Martin Kramer is president of Shalem College in Jerusalem. His new book, The War on Error: Israel, Islam, and the Middle East, is forthcoming from Transaction in the fall.
Sunni Arabs have been losing their grip on the Arab heartland since the fall of the Ottoman empire; the moment of their revival is now.
An entire syllabus on the history of the Middle East could be compiled from the writings of Bernard Lewis. It will be a long time before the field will see another genius of his caliber.
Forty years ago, nobody foresaw the rise of radical Islam—except for the preeminent historian who both predicted and explained it, and much else besides.
The Jewish state has grown dramatically over the last seven decades. But it enjoyed greater freedom of action in its earliest years, when it wasn’t so closely tied to the United States.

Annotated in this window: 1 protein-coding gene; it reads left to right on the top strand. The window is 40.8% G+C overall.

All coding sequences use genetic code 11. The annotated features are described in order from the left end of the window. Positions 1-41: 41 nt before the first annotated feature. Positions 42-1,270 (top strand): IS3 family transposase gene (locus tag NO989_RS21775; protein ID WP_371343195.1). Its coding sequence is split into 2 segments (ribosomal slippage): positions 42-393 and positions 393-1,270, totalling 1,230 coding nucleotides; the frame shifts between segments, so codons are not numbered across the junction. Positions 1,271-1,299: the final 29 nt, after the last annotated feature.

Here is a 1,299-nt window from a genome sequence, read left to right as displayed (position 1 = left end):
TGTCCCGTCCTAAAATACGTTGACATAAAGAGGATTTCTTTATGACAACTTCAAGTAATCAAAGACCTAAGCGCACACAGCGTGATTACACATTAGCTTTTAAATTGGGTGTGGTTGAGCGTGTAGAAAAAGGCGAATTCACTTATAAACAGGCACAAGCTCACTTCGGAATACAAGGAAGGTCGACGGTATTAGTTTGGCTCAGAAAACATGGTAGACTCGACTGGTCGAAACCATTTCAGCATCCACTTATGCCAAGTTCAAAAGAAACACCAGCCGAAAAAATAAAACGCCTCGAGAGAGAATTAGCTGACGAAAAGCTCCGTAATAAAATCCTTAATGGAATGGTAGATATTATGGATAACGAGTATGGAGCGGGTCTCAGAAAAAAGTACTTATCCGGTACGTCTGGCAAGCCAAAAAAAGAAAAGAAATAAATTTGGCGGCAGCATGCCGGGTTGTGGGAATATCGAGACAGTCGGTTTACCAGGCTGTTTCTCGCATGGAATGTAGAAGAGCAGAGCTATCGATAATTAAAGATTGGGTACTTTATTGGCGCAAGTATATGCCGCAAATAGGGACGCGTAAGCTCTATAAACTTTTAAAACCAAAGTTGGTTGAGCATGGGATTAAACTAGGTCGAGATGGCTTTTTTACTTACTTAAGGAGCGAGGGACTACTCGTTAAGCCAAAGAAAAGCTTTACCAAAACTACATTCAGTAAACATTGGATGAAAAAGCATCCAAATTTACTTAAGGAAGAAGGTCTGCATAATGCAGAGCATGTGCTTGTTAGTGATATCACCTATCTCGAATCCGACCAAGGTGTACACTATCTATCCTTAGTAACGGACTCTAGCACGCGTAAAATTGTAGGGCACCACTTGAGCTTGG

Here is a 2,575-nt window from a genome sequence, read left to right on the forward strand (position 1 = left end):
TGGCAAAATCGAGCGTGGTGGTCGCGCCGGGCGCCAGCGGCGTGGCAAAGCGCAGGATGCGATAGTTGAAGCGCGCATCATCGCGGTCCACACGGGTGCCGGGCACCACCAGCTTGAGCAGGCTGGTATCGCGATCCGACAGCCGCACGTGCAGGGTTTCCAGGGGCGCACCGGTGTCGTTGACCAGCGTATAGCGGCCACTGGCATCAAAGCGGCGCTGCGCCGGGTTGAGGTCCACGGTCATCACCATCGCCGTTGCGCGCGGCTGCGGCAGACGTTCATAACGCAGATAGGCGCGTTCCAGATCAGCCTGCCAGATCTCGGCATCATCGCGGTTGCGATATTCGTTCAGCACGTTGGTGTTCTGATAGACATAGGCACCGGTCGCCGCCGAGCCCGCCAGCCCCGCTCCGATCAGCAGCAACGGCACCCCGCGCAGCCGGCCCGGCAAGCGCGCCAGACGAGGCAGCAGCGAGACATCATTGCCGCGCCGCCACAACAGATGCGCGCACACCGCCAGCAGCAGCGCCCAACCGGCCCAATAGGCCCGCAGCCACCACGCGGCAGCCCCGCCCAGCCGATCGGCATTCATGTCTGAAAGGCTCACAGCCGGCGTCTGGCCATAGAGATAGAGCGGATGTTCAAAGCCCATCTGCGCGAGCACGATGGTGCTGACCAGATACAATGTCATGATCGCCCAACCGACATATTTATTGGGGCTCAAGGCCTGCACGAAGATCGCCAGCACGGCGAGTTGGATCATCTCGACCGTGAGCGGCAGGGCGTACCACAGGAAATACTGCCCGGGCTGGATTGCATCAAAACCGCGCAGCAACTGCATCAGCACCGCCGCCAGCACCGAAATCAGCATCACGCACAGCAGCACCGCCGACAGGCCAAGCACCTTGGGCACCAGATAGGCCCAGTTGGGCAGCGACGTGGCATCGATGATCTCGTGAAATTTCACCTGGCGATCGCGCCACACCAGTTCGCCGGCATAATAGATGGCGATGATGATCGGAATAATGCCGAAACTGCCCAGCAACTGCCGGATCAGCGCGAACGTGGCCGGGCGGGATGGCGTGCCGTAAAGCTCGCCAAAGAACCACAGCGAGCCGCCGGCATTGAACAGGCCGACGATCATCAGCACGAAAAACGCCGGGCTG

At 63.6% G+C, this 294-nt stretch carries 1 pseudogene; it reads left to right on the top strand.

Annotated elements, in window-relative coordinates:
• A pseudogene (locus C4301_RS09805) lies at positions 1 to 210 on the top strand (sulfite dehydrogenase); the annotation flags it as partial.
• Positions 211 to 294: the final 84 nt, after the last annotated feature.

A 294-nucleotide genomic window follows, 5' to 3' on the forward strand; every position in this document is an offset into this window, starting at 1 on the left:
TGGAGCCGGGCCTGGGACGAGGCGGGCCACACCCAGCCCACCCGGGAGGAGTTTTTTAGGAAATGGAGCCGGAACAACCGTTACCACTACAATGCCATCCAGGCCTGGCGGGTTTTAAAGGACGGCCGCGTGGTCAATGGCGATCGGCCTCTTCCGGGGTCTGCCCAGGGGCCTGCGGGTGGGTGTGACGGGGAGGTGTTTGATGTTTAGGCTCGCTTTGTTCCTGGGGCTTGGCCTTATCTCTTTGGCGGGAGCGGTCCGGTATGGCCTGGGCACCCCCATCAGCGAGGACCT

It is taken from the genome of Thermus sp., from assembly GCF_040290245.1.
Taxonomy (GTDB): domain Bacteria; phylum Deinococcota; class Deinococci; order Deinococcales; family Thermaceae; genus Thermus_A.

There are more Israeli Jews than ever, so they need American Jews less. And they don’t all look European, so American Jews might have trouble seeing them as “my people.”
As Censored Voices makes its American debut, my advice to American Jews is this: save your tears—the Six-Day War was decently waged and morally just.
A splashy new documentary promises to expose the Israeli military’s censorship of atrocities committed in the 1967 war. What it exposes is its creators’ agenda.
The Lebanese-born scholar knew more about the Jewish state than any Arab intellectual of his generation.
The debate between Benny Morris and Martin Kramer over Israel's wartime conduct enters its second round.
The treatment of Lydda by Ari Shavit and my respondent Benny Morris has consequences even they didn’t intend.
Even in a region that is unfree, Israel has shown that it can maintain liberty. There is no substitute for independent power.